“People are being stupid!” my daughter said while we watched the TV news. “Why is everyone so upset about the TSA scanning people? Don’t people want to be safe when they fly?”
I assured her that except for a handful of crazy, hell-bent terrorists, everyone who gets on an airplane wants to arrive safely at his or her destination.
“So what’s the big deal?” she asked again.
“When you go to the mall or out to eat, do you want to be safe?” I asked her.
“Of course,” she responded.
“How would you like to be x-rayed and patted down when you arrive at the mall or a restaurant?” I continued.
“That would suck,” my daughter answered.
Ignoring her cheeky language, I continued.”In the 1980s, some insane person put cyanide in Tylenol capsules in a store in Chicago, then put the bottles back on the shelf. Several people died. How would you like to be searched every time you go to the grocery store?”
“I hate grocery shopping,” she replied honestly.
“You’re missing the point,” I dismiss her with my hand. “Then how about at school? Nothing is more important than the safety of our kids. How would you like to be strip-searched each day before you enter the building?” I asked.
“No! That would be gross!” she answered hotly. “That’s going too far!”
“And that,” I told her, “Is the point. What is going too far? Who defines too far?”
I told my daughter that as I child, I watched All in the Family each Saturday night. In one episode, the Archie Bunker character went on the news to give an editorial about ending skyjacking. And I told her, when I was a child, I thought Archie had come up with a great idea: give every airline passenger a gun! Archie reasoned that his approach would give every passenger a fighting chance. Archie’s suggestion would make TSA pat-downs and security checks unnecessary, saving travelers both time and money.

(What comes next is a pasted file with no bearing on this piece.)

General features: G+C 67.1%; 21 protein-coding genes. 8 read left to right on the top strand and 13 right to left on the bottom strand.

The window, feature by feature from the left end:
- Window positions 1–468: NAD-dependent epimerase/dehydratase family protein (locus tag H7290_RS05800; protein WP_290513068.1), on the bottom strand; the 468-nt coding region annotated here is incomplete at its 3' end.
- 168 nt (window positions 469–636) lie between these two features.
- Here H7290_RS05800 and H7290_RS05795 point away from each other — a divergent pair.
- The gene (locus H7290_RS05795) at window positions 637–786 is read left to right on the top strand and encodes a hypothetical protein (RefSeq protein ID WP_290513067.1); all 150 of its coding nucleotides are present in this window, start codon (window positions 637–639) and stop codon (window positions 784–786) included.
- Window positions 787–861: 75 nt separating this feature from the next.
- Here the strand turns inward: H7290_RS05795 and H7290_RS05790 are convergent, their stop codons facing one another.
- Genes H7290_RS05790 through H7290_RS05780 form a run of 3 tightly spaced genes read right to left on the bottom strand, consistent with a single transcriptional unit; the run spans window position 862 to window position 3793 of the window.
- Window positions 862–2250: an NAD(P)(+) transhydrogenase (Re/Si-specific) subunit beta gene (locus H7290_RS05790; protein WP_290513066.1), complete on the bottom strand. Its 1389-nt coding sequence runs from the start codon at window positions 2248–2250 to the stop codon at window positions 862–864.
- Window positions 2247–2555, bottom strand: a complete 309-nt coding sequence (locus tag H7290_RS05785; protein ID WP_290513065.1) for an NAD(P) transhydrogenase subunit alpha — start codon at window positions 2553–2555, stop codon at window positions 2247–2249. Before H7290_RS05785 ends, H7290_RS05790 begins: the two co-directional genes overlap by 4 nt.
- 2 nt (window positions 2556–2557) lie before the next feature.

Instead of giving every passenger a fighting chance, the TSA has found a better way to ensure our safety: treat each passenger like a felon and each airplane like a prison. Felons can’t vote, can’t own a gun, and can’t serve on a jury. Incarcerated felons don’t have 4th Amendment protection against “unreasonable search and seizure.” If prison guards so desire, they can toss a prisoners’ cell and person hundreds of times each day. A felon has no rights.
In Terry v. Ohio (1968), the US Supreme Court ruled that law enforcement could conduct a warrantless search when a police officer witnesses “unusual conduct” that leads that officer to reasonably believe “that criminal activity may be afoot”, that the suspicious person has a weapon and that the person is presently dangerous to the officer or others. In those cases, officers may conduct a pat-down search to determine whether the person is carrying a weapon. However, before conducting a pat-down, officers must be able to point to specific facts that warrant their actions. A vague hunch will not do.
So what is too far? As long as every passenger is subjected to the same undignified treatment, the TSA (now considered adjunct police officers of the federal government) consider you as a suspicious, armed person with likely “criminal activity” afoot.
So until either common sense or the ACLU intervenes, air travelers will continue to be treated with the same dignity as incarcerated felons. If you demand to be treated as a NON criminal, avoid the airport and drive your own car. That way you’re in control.
And if a fellow-passenger in your car gets frisky with you, you can always stop and ask that person to get out. Good luck doing that at the airport.